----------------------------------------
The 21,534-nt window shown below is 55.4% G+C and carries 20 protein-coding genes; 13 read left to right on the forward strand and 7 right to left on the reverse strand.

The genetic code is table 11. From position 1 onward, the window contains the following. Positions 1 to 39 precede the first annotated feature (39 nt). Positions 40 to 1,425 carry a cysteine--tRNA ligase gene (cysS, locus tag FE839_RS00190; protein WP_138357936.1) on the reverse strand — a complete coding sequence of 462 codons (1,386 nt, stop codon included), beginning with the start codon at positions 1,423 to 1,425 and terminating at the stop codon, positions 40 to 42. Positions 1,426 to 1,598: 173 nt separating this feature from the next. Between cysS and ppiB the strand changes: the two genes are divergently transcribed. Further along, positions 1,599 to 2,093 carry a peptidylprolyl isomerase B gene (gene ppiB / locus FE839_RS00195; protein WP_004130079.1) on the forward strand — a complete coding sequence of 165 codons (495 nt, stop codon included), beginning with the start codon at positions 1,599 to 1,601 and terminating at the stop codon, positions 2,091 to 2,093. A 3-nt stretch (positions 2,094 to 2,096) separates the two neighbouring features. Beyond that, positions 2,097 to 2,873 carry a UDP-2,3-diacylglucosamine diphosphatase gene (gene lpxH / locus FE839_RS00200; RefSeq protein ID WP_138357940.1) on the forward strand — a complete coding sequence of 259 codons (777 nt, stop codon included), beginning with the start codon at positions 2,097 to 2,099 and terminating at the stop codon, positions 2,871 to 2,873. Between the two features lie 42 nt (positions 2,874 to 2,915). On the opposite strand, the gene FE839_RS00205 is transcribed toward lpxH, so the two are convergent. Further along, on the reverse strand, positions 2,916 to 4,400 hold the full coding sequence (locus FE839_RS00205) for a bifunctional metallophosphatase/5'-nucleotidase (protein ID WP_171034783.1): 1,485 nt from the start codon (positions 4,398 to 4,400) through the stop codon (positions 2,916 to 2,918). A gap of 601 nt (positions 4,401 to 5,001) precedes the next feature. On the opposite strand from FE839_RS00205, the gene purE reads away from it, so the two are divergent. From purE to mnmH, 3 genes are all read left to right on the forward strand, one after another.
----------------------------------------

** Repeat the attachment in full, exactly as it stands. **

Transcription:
The 21,534-nt window shown below is 55.4% G+C and carries 20 protein-coding genes; 13 read left to right on the forward strand and 7 right to left on the reverse strand.

The genetic code is table 11. From position 1 onward, the window contains the following. Positions 1 to 39 precede the first annotated feature (39 nt). Positions 40 to 1,425 carry a cysteine--tRNA ligase gene (cysS, locus tag FE839_RS00190; protein WP_138357936.1) on the reverse strand — a complete coding sequence of 462 codons (1,386 nt, stop codon included), beginning with the start codon at positions 1,423 to 1,425 and terminating at the stop codon, positions 40 to 42. Positions 1,426 to 1,598: 173 nt separating this feature from the next. Between cysS and ppiB the strand changes: the two genes are divergently transcribed. Further along, positions 1,599 to 2,093 carry a peptidylprolyl isomerase B gene (gene ppiB / locus FE839_RS00195; protein WP_004130079.1) on the forward strand — a complete coding sequence of 165 codons (495 nt, stop codon included), beginning with the start codon at positions 1,599 to 1,601 and terminating at the stop codon, positions 2,091 to 2,093. A 3-nt stretch (positions 2,094 to 2,096) separates the two neighbouring features. Beyond that, positions 2,097 to 2,873 carry a UDP-2,3-diacylglucosamine diphosphatase gene (gene lpxH / locus FE839_RS00200; RefSeq protein ID WP_138357940.1) on the forward strand — a complete coding sequence of 259 codons (777 nt, stop codon included), beginning with the start codon at positions 2,097 to 2,099 and terminating at the stop codon, positions 2,871 to 2,873. Between the two features lie 42 nt (positions 2,874 to 2,915). On the opposite strand, the gene FE839_RS00205 is transcribed toward lpxH, so the two are convergent. Further along, on the reverse strand, positions 2,916 to 4,400 hold the full coding sequence (locus FE839_RS00205) for a bifunctional metallophosphatase/5'-nucleotidase (protein ID WP_171034783.1): 1,485 nt from the start codon (positions 4,398 to 4,400) through the stop codon (positions 2,916 to 2,918). A gap of 601 nt (positions 4,401 to 5,001) precedes the next feature. On the opposite strand from FE839_RS00205, the gene purE reads away from it, so the two are divergent. From purE to mnmH, 3 genes are all read left to right on the forward strand, one after another.